Run­ning man hits stride in Far North

The Northland Age - - Age Sport -

You’ll of­ten find sto­ries of peo­ple pre­pared to walk, run or cy­cle the length of the coun­try for a good cause within these pages.

Ev­ery now and then, how­ever, some­one will come along whose ex­treme ap­proach to com­plet­ing the 2050-odd km dis­tance be­tween the two points al­lows them to stand out from the pack.

Like Perry New­burn, who be­gan his goal to run from Cape Reinga to the Bluff in 20 days over the week­end. By to­day, the 64-year Napier res­i­dent will be four days deep into his odyssey, in which he in­tends to cover 110km a day by run­ning some­thing like 14 hours a day non­stop.

New­burn arose early on Satur­day and be­gan his cam­paign from Cape Reinga at 4am, even­tu­ally fin­ish­ing the first day 108km later just south of Kaitaia.

When called for a progress re­port on Sun­day af­ter­noon, the vet­eran long-dis­tance run­ning en­thu­si­ast ad­mit­ted to sleep­ing in so he wasn’t ex­pect­ing to fin­ish his sec­ond day on the road un­til on or af­ter dark and some­where just north of Kawakawa.

“First two or three days your body has to go through that ad­just­ment process, that’s to be ex­pected,” he said of the mi­nor set­back.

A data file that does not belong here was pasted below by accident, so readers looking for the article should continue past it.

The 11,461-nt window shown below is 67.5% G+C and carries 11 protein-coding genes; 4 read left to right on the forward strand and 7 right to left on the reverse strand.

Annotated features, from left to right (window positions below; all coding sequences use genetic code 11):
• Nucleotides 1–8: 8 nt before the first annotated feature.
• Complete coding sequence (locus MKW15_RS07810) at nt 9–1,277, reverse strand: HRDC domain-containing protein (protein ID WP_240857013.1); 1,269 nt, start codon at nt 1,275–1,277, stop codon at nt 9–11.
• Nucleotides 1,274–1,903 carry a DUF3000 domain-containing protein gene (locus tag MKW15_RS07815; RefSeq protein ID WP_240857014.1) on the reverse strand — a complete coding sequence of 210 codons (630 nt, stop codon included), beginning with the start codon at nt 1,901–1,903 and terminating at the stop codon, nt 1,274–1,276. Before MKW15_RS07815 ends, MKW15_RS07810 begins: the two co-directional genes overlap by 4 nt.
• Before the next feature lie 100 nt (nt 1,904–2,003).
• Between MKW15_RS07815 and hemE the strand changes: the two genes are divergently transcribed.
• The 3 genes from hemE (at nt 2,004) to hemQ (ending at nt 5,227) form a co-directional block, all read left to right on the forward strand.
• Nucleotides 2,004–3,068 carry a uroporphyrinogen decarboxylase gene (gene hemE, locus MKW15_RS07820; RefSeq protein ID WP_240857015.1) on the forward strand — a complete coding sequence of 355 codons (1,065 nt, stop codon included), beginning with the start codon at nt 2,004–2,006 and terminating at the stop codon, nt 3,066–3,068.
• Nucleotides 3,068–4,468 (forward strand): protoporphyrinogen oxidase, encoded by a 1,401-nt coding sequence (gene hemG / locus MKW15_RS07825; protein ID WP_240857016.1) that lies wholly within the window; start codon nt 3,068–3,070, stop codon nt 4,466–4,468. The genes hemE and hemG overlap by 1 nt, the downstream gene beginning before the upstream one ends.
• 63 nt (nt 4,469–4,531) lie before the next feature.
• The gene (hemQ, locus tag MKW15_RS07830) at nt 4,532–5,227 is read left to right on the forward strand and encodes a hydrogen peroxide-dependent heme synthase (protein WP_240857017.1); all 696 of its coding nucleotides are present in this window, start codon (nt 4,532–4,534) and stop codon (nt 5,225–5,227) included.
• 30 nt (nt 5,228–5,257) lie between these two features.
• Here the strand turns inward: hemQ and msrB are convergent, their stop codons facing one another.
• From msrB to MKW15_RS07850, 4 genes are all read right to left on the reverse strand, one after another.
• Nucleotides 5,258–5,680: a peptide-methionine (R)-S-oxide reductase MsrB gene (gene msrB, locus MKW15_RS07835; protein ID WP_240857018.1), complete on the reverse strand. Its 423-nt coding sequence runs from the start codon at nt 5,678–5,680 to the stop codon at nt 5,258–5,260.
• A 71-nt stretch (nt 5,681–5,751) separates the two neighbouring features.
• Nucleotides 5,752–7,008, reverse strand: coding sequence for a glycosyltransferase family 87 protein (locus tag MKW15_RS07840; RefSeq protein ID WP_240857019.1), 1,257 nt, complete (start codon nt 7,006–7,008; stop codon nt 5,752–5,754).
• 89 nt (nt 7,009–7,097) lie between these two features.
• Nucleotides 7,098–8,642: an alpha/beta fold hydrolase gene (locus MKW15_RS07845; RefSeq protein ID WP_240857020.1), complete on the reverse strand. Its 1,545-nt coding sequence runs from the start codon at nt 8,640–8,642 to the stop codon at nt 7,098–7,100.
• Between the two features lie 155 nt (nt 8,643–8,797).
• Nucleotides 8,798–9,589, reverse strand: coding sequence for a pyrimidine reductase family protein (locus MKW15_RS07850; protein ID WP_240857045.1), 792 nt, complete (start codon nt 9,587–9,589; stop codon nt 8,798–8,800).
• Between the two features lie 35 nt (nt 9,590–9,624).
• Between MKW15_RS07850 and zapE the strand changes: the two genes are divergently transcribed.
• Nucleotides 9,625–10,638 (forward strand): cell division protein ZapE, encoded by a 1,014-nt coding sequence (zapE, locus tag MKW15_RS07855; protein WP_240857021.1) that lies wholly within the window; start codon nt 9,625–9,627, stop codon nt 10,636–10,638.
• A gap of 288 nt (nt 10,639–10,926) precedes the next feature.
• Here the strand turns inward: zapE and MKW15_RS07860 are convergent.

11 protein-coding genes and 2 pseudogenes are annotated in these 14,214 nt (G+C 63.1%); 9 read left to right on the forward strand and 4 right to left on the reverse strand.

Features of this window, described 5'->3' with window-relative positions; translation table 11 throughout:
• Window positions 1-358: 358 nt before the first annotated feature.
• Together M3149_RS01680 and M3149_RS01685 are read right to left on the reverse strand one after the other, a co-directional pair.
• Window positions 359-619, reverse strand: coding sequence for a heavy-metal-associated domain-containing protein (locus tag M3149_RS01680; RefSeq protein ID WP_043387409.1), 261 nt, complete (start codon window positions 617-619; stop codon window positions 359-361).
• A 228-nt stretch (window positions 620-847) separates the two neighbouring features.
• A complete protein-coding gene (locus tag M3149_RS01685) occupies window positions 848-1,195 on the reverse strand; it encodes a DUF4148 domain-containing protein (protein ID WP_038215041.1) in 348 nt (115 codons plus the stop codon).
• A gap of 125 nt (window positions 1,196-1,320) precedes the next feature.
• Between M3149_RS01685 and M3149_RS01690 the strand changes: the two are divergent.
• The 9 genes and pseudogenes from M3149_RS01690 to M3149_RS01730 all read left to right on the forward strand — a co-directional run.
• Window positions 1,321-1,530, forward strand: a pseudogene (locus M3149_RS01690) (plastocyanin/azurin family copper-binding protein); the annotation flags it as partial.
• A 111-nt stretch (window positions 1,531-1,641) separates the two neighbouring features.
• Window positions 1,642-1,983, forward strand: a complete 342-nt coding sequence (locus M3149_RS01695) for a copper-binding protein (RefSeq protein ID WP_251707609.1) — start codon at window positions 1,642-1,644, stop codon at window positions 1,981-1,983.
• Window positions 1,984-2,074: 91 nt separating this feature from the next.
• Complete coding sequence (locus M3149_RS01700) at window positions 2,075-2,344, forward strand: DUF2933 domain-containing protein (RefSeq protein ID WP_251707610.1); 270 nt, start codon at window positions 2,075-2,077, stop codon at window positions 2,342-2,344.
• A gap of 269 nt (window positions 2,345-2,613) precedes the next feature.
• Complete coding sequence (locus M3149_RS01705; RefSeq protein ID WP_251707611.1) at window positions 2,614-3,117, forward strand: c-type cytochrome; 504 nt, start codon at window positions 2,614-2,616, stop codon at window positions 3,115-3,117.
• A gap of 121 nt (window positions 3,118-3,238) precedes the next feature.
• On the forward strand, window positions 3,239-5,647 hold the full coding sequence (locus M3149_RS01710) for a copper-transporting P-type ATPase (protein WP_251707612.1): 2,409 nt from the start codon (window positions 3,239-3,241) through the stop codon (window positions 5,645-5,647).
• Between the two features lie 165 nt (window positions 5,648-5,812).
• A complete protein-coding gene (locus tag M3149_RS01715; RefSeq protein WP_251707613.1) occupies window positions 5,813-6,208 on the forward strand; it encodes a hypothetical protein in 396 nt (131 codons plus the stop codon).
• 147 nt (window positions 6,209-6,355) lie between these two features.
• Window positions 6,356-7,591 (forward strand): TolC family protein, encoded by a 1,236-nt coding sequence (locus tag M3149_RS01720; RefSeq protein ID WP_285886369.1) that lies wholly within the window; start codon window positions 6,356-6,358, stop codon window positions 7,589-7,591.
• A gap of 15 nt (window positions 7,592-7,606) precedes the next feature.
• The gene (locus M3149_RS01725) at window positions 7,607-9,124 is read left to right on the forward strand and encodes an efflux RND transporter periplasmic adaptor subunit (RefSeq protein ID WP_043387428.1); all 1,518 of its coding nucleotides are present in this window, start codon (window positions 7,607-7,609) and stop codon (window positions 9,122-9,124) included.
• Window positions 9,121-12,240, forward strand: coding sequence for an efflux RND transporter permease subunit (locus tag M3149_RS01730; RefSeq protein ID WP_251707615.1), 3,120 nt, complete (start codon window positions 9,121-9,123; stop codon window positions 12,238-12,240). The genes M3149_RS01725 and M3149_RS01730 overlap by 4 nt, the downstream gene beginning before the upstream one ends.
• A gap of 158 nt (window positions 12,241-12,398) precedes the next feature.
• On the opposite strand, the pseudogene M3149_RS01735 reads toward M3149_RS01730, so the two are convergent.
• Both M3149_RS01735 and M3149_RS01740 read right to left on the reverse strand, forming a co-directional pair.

For day three on Mon­day, he was plan­ning to make it to the Waipu/ Langs Beach vicin­ity.

New­burn is giv­ing him­self 10 days to com­plete the ap­prox­i­mately 1070km in­volved in the North Is­land stage, and just over eight days to do the South Is­land, an es­ti­mated 940km. In the process, he will be at­tempt­ing to beat the ex­ist­ing record for run­ning from the Cape to the Buff of 18 days and nine hours set by Siggy Bauer in 1975.

Most of the jour­ney will be done along the main ar­te­rial route, but he will get off SH1 at parts which are too busy or dan­ger­ous to run along. One of his pro­posed de­tours will be at Po­keno, from where he’ll run south through Mata­mata and re­join SH1 at Ti­rau.

Food in­take will be done on the move (al­beit while walk­ing be­fore grad­u­ally get­ting back into stride), al­though New­burn laughed at the sugges­tion any spe­cial nu­tri­tional re­quire­ments were re­quired for the pun­ish­ing regime.

“When you do that sort of mileage, you can eat rub­bish, I live on fat. Chips, burg­ers, choco­late milk­shakes, es­pe­cially choco­late milk­shakes, you name it!”

New­burn is a vet­eran longdis­tance en­thu­si­ast, hav­ing been a reg­u­lar com­peti­tor in var­i­ous 100 Mile and Six Day rac­ing events all over the world. He ran “around” New Zealand six years ago, a 5000km jour­ney which took 70 days to com­plete, and holds a world masters record for run­ning from New York to LA

"When you do that sort of mileage, you can eat rub­bish, I live on fat. Chips, burg­ers, choco­late milk­shakes, es­pe­cially choco­late milk­shakes, you name it!"

Cape to Bluff run­ner Pe­ter New­burn

PIC­TURE / SUP­PLIED

Pe­ter New­burn be­gin­ning day two of his Cape to Bluff marathon on the out­skirts of Kaitaia.

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